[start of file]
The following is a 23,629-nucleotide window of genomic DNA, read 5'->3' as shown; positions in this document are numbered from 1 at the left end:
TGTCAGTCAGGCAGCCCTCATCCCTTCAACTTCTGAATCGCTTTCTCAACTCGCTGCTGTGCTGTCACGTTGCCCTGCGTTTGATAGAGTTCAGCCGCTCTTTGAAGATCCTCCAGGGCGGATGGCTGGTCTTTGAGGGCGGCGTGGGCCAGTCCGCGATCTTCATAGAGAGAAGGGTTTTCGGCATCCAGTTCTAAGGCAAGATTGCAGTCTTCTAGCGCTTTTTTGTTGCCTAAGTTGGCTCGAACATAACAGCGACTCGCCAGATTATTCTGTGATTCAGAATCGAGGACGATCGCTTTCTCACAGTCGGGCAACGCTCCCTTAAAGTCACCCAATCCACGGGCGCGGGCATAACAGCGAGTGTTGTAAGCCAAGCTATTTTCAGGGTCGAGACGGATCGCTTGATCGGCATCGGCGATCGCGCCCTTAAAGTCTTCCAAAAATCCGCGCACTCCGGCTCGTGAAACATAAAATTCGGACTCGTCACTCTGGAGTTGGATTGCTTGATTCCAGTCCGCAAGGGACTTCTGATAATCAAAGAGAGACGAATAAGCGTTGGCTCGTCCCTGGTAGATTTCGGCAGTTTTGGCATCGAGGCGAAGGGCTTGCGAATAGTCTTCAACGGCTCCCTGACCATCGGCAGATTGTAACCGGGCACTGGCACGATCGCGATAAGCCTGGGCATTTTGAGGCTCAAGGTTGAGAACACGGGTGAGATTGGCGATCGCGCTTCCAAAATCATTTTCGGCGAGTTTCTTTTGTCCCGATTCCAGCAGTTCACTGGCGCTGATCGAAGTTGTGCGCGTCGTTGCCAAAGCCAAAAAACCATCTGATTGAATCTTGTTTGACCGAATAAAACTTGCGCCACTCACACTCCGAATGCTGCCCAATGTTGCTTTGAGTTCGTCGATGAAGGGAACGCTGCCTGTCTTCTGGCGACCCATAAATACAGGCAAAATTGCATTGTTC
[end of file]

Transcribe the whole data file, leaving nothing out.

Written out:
The following is a 23,629-nucleotide window of genomic DNA, read 5'->3' as shown; positions in this document are numbered from 1 at the left end:
TGTCAGTCAGGCAGCCCTCATCCCTTCAACTTCTGAATCGCTTTCTCAACTCGCTGCTGTGCTGTCACGTTGCCCTGCGTTTGATAGAGTTCAGCCGCTCTTTGAAGATCCTCCAGGGCGGATGGCTGGTCTTTGAGGGCGGCGTGGGCCAGTCCGCGATCTTCATAGAGAGAAGGGTTTTCGGCATCCAGTTCTAAGGCAAGATTGCAGTCTTCTAGCGCTTTTTTGTTGCCTAAGTTGGCTCGAACATAACAGCGACTCGCCAGATTATTCTGTGATTCAGAATCGAGGACGATCGCTTTCTCACAGTCGGGCAACGCTCCCTTAAAGTCACCCAATCCACGGGCGCGGGCATAACAGCGAGTGTTGTAAGCCAAGCTATTTTCAGGGTCGAGACGGATCGCTTGATCGGCATCGGCGATCGCGCCCTTAAAGTCTTCCAAAAATCCGCGCACTCCGGCTCGTGAAACATAAAATTCGGACTCGTCACTCTGGAGTTGGATTGCTTGATTCCAGTCCGCAAGGGACTTCTGATAATCAAAGAGAGACGAATAAGCGTTGGCTCGTCCCTGGTAGATTTCGGCAGTTTTGGCATCGAGGCGAAGGGCTTGCGAATAGTCTTCAACGGCTCCCTGACCATCGGCAGATTGTAACCGGGCACTGGCACGATCGCGATAAGCCTGGGCATTTTGAGGCTCAAGGTTGAGAACACGGGTGAGATTGGCGATCGCGCTTCCAAAATCATTTTCGGCGAGTTTCTTTTGTCCCGATTCCAGCAGTTCACTGGCGCTGATCGAAGTTGTGCGCGTCGTTGCCAAAGCCAAAAAACCATCTGATTGAATCTTGTTTGACCGAATAAAACTTGCGCCACTCACACTCCGAATGCTGCCCAATGTTGCTTTGAGTTCGTCGATGAAGGGAACGCTGCCTGTCTTCTGGCGACCCATAAATACAGGCAAAATTGCATTGTTC